I was very pleased with the entire first season of Titans. This is how you launch a television series about a super-hero team; a continuing story arc where you get to know the characters as they work together or meet each other, with back story episodes mixed in here and there to deepen and enrich the viewer’s understanding of the characters. The actors are all good in their roles–they are gorgeous and can act–and the main character arc–the growth of Dick Grayson from sidekick Robin into himself as an individual rather than what Bruce Wayne/Batman wants him, has been grooming him, to be–is very compelling, as is trying to solve the mystery of who amnesiac Kory is, and who Rachel actually is and what the source of her power is. Kudos for an excellent first season.

Friday night I watched two episodes and resisted bingeing the rest…and discovered that the pilot for the Aquaman series the CW had considered doing during the run of Smallville was available on DC Universe, starring the incredibly handsome Justin Hartley as Arthur Curry/Aquaman. (He now stars on This Is Us.) The pilot is terrible, really terrible, and I can see why the CW didn’t pick it up. Hartley went on to play Green Arrow on Smallville, which was how I came to be a fan of the handsome actor with the phenomenal body. But as I watched Titans, the actor who plays Hank/Hawk (of Hawk and Dove), Alan Ritchson, looked familiar. Last night it hit me: he played Aquaman on Smallville! After the Aquaman pilot failed and the show cast Hartley as Green Arrow, when they brought in Aquaman he was played by Ritchson, who now plays Hawk on Titans–and does a great job of it, too. And of course later, when Greg Berlanti (also involved in Titans) rebooted Green Arrow as Arrow, he cast Stephen Amell as Arrow rather than spinning Hartley off, which also worked. So, how confusing is all of this? Pretty confusing. Hartley played Aquaman and then Green Arrow; Ritchson played Aquaman but now plays Hawk; Amell now plays Green Arrow. Whether Titans will cross over with the other DC Universe shows on the CW–Arrow, Flash, Legends of Tomorrow, Supergirl–remains to be seen.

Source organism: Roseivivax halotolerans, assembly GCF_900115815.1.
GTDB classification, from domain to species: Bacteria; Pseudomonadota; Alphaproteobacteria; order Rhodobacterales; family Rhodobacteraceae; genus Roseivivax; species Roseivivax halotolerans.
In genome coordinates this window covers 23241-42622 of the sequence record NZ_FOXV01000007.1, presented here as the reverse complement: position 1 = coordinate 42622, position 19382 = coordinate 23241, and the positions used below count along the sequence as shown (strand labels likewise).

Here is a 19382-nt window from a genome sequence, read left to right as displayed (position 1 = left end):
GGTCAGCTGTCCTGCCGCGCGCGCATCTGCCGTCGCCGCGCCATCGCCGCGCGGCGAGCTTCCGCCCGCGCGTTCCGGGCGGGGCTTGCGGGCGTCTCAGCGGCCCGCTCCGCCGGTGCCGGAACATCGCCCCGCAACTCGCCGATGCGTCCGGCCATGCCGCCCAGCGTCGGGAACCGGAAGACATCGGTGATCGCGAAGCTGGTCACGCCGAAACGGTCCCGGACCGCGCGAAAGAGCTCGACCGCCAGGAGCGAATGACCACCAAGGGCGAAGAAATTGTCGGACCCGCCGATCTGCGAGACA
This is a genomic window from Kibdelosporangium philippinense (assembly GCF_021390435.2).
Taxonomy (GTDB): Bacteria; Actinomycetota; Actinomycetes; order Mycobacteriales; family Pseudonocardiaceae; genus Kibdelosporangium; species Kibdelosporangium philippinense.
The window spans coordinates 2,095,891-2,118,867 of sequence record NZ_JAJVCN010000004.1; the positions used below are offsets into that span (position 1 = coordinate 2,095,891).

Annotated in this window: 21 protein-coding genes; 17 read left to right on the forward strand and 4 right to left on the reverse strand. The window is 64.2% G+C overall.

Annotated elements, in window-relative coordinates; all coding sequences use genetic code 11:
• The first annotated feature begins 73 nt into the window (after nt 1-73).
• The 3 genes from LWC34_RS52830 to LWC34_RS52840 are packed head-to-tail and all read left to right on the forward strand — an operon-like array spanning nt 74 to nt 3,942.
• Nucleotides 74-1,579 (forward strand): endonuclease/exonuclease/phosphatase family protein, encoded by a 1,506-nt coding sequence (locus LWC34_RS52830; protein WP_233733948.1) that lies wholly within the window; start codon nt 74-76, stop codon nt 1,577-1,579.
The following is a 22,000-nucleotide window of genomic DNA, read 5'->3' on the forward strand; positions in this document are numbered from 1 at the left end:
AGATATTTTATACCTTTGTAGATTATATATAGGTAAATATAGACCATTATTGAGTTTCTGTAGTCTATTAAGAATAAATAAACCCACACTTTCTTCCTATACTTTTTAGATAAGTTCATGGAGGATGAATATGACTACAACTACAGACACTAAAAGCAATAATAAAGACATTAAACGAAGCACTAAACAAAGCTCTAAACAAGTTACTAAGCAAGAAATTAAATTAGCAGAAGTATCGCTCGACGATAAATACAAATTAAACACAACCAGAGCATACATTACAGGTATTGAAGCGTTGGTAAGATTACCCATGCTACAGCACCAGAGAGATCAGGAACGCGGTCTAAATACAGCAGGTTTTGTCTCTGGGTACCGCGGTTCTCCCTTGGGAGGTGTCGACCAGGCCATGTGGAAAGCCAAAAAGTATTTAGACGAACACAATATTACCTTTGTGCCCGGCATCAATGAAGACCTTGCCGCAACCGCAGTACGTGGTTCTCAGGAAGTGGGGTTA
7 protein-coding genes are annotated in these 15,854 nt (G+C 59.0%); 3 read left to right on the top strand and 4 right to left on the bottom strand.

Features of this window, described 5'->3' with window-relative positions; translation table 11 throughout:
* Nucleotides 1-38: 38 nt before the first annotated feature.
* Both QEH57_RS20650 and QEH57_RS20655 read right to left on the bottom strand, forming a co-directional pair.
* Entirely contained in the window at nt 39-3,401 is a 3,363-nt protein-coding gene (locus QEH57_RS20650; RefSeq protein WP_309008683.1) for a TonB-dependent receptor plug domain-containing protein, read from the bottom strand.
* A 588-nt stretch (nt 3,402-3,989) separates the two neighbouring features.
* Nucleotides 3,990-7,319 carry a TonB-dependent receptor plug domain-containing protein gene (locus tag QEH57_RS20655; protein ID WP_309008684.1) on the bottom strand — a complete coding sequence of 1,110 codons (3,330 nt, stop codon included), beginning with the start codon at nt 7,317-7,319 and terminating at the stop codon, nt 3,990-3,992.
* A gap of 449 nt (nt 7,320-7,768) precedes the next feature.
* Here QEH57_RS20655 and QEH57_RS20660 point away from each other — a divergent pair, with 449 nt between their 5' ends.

But I have to give it up to this rebooted television DC Universe. And this isn’t even getting into the film DC Universe.

Right? It’s a lot.

The nice thing about the DC Universe subscription is you can also read comic books on the app for free, so I don’t have to buy them anymore. Also a really good thing, because I still haven’t read all the comics on my iPad that I’ve bought. There’s never enough time, quite frankly.